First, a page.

Offsetting involves one spouse receiving money or assets to compensate for the loss of pension rights. The pension member will retain their pension fund intact. It may often be used so that one party retains the house, while the other receives assets of an equivalent value (for example the pension and some cash). This means there is a clean break between the two parties which can be beneficial. However, offsetting isn’t always practical or possible.
From the pension provider point of view this is the simplest option as the pension is left untouched. However, there is a risk one individual can reach retirement with little or no pension savings, and that can especially be the case if divorce is relatively near retirement leaving little time to re-build a pension pot of their own. Women are likely to be disproportionately affected by this issue as they often contribute less to their pension for many reasons including time away from work to look after children, or other family members. Women may also be more likely to want to retain the family home if possible as they are generally the primary care giver to children.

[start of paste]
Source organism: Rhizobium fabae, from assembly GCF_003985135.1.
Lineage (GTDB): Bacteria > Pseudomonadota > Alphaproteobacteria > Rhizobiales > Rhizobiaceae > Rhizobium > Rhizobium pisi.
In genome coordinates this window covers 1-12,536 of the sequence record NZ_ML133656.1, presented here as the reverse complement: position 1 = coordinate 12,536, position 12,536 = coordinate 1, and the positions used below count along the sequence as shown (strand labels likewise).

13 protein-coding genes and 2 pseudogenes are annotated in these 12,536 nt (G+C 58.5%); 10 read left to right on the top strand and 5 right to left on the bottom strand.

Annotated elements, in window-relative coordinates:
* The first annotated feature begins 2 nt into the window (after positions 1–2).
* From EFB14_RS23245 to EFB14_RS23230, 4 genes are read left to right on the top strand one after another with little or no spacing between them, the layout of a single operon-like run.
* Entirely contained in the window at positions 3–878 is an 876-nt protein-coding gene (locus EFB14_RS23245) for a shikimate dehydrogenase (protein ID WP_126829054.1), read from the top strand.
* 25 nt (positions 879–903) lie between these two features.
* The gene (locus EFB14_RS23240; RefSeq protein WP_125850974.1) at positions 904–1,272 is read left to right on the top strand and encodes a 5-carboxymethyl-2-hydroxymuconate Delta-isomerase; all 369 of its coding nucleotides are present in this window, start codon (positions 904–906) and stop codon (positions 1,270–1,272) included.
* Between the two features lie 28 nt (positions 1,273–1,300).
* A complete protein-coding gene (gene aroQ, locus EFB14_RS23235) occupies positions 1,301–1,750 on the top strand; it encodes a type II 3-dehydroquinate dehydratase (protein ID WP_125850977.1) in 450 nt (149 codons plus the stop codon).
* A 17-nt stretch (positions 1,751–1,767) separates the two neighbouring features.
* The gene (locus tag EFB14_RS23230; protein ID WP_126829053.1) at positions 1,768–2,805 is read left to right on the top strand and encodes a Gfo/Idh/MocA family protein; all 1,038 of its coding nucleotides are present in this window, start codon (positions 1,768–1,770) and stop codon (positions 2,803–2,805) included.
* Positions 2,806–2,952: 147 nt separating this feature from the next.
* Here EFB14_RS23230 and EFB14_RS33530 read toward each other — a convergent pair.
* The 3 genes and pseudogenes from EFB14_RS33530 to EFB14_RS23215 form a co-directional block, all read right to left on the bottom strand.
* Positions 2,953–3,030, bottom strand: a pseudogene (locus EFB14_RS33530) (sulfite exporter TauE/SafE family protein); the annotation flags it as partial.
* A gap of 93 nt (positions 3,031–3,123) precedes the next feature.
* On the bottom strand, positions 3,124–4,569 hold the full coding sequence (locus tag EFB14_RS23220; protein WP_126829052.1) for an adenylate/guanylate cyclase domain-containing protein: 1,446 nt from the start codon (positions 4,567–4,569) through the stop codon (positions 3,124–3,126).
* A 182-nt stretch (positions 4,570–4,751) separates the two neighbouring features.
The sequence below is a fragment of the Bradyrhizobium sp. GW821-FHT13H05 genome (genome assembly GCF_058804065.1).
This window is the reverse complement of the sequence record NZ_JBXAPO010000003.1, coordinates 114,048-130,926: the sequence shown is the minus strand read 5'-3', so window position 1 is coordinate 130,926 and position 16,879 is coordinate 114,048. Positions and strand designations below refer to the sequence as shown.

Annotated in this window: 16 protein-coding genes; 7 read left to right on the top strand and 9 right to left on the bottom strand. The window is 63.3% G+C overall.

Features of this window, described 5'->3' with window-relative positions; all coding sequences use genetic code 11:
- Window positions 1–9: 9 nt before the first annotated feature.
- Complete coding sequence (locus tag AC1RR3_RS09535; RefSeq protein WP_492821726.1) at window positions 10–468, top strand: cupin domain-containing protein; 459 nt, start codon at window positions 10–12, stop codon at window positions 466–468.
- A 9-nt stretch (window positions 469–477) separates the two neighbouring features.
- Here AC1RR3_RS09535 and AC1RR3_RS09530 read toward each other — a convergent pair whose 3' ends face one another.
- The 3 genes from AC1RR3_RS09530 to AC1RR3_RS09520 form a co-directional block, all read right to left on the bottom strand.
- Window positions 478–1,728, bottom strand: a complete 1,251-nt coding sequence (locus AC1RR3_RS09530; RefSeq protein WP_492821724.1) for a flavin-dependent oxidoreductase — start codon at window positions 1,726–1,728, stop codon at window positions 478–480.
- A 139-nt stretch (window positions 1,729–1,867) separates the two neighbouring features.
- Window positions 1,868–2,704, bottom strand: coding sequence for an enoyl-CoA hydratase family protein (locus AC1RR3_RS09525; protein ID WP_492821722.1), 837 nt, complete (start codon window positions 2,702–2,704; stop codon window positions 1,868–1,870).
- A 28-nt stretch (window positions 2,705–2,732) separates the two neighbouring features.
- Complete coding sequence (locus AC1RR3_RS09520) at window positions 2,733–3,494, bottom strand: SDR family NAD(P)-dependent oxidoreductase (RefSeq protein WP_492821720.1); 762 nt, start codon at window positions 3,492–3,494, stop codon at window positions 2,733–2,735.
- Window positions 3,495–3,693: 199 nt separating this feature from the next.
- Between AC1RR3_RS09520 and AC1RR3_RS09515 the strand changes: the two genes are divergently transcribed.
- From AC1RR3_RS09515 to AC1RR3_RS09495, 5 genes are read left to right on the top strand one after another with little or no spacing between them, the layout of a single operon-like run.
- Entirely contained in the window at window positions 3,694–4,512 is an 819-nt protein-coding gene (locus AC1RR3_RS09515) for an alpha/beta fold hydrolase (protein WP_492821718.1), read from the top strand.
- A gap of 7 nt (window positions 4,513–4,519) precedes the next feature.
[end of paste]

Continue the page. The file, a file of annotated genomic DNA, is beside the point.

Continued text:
Second Option (Pension attachment)
This was introduced from July 1996 and is an agreement the ex-spouse will receive a percentage
of the member’s benefits when the member starts to take them.
This can include the tax-free lump sum, income payments, and death-in-service benefits. In practice the court will specify a certain percentage of benefit is paid to the ex-spouse and, when the member takes their benefits, the scheme will pay the appropriate amount directly to the ex-spouse.
The downsides of attachment orders are the member retains control of the pension asset. The court can’t compel someone to retire at a particular age, so the member decides when to take benefits, and therefore also controls when the ex-spouse starts to receive benefits. In a defined contribution scheme the member also controls the investment strategy, with the ex-spouse having no input. The downside of attachment orders is there is no clean break between the two parties, as the two are financially linked, potentially until one of them dies.
The order may impose certain conditions in the event of a change of circumstances, for example many will cease upon the remarriage of the ex-spouse. As pension attachment was designed well before the advent of the pension freedoms, orders often don’t take into account the flexibility available today and schemes may need to interpret the order while staying within the confines of current pension rules.